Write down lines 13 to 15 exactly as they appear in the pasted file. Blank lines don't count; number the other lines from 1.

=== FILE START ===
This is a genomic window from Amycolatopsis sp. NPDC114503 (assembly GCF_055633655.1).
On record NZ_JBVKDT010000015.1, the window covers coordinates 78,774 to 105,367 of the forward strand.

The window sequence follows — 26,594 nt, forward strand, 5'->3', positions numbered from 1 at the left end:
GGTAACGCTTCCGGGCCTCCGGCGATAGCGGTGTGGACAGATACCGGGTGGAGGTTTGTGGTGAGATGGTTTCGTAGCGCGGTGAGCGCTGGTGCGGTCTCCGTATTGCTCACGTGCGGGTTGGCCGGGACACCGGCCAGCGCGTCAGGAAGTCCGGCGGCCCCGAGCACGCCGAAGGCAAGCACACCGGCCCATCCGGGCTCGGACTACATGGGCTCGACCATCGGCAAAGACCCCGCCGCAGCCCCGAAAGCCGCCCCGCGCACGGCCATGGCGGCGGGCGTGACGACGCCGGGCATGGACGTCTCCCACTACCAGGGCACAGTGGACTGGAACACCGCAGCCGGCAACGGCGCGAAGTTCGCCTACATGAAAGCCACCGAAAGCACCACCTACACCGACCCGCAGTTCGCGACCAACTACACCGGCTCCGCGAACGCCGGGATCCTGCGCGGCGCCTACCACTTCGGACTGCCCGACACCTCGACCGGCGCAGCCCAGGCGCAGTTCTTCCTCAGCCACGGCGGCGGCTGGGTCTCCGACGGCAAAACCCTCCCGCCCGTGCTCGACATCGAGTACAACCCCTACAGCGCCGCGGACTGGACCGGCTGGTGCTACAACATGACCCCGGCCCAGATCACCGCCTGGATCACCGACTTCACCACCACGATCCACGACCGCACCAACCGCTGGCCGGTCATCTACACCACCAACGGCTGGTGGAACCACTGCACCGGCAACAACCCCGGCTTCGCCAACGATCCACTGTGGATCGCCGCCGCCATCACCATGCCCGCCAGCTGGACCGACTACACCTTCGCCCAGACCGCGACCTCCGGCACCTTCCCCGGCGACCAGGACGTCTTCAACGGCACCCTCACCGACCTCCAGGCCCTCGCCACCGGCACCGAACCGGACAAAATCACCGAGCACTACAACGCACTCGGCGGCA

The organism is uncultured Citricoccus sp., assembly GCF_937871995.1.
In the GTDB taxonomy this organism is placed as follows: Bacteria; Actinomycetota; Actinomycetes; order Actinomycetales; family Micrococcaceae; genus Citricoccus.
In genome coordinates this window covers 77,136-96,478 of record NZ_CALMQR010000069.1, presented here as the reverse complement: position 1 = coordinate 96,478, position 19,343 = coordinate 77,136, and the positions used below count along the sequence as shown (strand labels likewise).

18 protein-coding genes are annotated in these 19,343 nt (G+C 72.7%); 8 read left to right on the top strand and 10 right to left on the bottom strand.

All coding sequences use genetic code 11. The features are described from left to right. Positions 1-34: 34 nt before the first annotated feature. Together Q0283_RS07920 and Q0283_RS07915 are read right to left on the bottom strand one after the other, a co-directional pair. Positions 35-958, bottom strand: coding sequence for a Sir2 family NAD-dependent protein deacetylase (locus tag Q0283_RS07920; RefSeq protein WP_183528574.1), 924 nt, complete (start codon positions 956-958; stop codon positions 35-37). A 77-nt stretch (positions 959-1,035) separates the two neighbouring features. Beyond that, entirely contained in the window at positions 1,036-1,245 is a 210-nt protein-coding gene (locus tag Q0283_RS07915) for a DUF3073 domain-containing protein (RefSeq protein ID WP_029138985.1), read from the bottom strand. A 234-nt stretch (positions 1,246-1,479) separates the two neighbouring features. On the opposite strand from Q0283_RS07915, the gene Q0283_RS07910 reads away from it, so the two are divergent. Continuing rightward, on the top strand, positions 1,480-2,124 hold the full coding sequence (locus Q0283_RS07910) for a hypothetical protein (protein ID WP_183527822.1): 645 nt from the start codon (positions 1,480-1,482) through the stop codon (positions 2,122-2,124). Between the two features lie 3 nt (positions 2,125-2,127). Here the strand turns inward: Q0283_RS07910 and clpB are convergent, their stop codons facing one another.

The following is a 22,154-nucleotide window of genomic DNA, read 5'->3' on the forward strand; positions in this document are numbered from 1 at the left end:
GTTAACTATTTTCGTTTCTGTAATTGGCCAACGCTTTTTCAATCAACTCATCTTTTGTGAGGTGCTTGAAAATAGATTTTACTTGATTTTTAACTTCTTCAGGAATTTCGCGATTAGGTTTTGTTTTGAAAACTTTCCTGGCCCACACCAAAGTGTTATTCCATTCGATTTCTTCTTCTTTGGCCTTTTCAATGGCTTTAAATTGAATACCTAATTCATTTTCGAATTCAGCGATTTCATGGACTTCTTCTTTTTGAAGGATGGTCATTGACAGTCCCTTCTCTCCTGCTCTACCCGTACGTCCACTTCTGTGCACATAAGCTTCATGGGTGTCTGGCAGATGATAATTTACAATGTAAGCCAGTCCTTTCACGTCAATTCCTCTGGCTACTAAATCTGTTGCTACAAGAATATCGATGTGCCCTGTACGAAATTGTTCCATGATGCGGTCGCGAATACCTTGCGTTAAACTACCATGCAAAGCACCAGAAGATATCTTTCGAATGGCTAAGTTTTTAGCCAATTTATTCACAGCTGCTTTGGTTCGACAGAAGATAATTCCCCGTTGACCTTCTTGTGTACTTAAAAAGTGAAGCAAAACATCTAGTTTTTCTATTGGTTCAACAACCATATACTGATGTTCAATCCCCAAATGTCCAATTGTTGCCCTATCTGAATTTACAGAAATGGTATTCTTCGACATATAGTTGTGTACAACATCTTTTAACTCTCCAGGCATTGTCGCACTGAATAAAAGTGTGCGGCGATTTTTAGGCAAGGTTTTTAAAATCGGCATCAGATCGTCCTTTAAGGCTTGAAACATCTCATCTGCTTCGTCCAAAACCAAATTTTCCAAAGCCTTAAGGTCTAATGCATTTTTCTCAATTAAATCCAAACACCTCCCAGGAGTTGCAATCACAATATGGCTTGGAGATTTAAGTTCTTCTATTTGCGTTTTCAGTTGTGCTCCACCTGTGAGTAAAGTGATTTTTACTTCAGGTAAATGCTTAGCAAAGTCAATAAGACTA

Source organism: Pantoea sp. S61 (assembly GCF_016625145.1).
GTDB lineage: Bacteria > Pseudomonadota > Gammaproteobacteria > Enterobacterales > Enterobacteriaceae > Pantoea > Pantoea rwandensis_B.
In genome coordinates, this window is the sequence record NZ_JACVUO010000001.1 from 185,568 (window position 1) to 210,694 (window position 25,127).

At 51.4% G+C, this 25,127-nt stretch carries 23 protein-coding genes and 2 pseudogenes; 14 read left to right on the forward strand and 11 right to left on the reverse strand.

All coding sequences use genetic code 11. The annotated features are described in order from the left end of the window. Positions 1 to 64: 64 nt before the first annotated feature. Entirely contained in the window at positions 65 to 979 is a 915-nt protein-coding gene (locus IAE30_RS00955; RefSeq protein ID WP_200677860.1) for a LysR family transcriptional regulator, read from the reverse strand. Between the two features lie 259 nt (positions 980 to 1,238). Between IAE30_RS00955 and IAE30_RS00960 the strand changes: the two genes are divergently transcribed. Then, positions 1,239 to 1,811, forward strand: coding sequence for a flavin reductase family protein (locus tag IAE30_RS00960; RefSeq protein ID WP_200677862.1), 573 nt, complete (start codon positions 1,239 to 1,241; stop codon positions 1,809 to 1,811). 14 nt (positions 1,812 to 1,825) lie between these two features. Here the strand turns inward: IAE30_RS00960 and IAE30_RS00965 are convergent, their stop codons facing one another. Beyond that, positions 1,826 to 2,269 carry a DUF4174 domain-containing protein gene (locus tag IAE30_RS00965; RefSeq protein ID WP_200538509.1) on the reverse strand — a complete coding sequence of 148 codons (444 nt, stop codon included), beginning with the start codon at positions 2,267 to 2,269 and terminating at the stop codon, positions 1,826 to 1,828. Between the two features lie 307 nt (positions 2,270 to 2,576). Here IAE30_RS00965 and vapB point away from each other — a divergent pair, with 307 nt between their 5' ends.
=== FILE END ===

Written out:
GTDB lineage: Bacteria > Pseudomonadota > Gammaproteobacteria > Enterobacterales > Enterobacteriaceae > Pantoea > Pantoea rwandensis_B.
In genome coordinates, this window is the sequence record NZ_JACVUO010000001.1 from 185,568 (window position 1) to 210,694 (window position 25,127).

At 51.4% G+C, this 25,127-nt stretch carries 23 protein-coding genes and 2 pseudogenes; 14 read left to right on the forward strand and 11 right to left on the reverse strand.